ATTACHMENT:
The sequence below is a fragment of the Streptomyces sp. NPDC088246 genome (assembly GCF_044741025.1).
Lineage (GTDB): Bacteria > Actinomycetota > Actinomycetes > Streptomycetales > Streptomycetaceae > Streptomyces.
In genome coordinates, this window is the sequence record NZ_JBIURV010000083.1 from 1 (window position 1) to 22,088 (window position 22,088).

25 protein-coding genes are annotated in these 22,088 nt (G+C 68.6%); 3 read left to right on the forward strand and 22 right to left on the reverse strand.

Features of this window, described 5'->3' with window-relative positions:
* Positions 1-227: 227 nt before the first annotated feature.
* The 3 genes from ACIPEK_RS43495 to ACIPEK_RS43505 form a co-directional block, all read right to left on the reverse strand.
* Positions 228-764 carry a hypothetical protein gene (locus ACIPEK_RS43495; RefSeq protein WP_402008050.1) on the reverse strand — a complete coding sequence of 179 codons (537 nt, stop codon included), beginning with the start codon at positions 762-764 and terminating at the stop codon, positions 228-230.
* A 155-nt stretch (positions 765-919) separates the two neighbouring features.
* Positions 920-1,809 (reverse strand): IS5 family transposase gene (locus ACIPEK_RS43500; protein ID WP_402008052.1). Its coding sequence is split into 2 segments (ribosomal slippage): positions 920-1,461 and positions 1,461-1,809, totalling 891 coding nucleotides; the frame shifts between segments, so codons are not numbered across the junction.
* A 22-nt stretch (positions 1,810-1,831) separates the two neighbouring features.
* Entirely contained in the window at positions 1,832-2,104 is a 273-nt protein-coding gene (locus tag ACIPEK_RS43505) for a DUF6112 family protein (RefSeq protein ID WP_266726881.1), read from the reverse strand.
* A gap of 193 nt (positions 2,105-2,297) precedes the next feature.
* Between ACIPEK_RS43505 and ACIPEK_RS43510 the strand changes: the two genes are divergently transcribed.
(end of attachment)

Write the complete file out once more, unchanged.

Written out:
The sequence below is a fragment of the Streptomyces sp. NPDC088246 genome (assembly GCF_044741025.1).
Lineage (GTDB): Bacteria > Actinomycetota > Actinomycetes > Streptomycetales > Streptomycetaceae > Streptomyces.
In genome coordinates, this window is the sequence record NZ_JBIURV010000083.1 from 1 (window position 1) to 22,088 (window position 22,088).

25 protein-coding genes are annotated in these 22,088 nt (G+C 68.6%); 3 read left to right on the forward strand and 22 right to left on the reverse strand.

Features of this window, described 5'->3' with window-relative positions:
* Positions 1-227: 227 nt before the first annotated feature.
* The 3 genes from ACIPEK_RS43495 to ACIPEK_RS43505 form a co-directional block, all read right to left on the reverse strand.
* Positions 228-764 carry a hypothetical protein gene (locus ACIPEK_RS43495; RefSeq protein WP_402008050.1) on the reverse strand — a complete coding sequence of 179 codons (537 nt, stop codon included), beginning with the start codon at positions 762-764 and terminating at the stop codon, positions 228-230.
* A 155-nt stretch (positions 765-919) separates the two neighbouring features.
* Positions 920-1,809 (reverse strand): IS5 family transposase gene (locus ACIPEK_RS43500; protein ID WP_402008052.1). Its coding sequence is split into 2 segments (ribosomal slippage): positions 920-1,461 and positions 1,461-1,809, totalling 891 coding nucleotides; the frame shifts between segments, so codons are not numbered across the junction.
* A 22-nt stretch (positions 1,810-1,831) separates the two neighbouring features.
* Entirely contained in the window at positions 1,832-2,104 is a 273-nt protein-coding gene (locus tag ACIPEK_RS43505) for a DUF6112 family protein (RefSeq protein ID WP_266726881.1), read from the reverse strand.
* A gap of 193 nt (positions 2,105-2,297) precedes the next feature.
* Between ACIPEK_RS43505 and ACIPEK_RS43510 the strand changes: the two genes are divergently transcribed.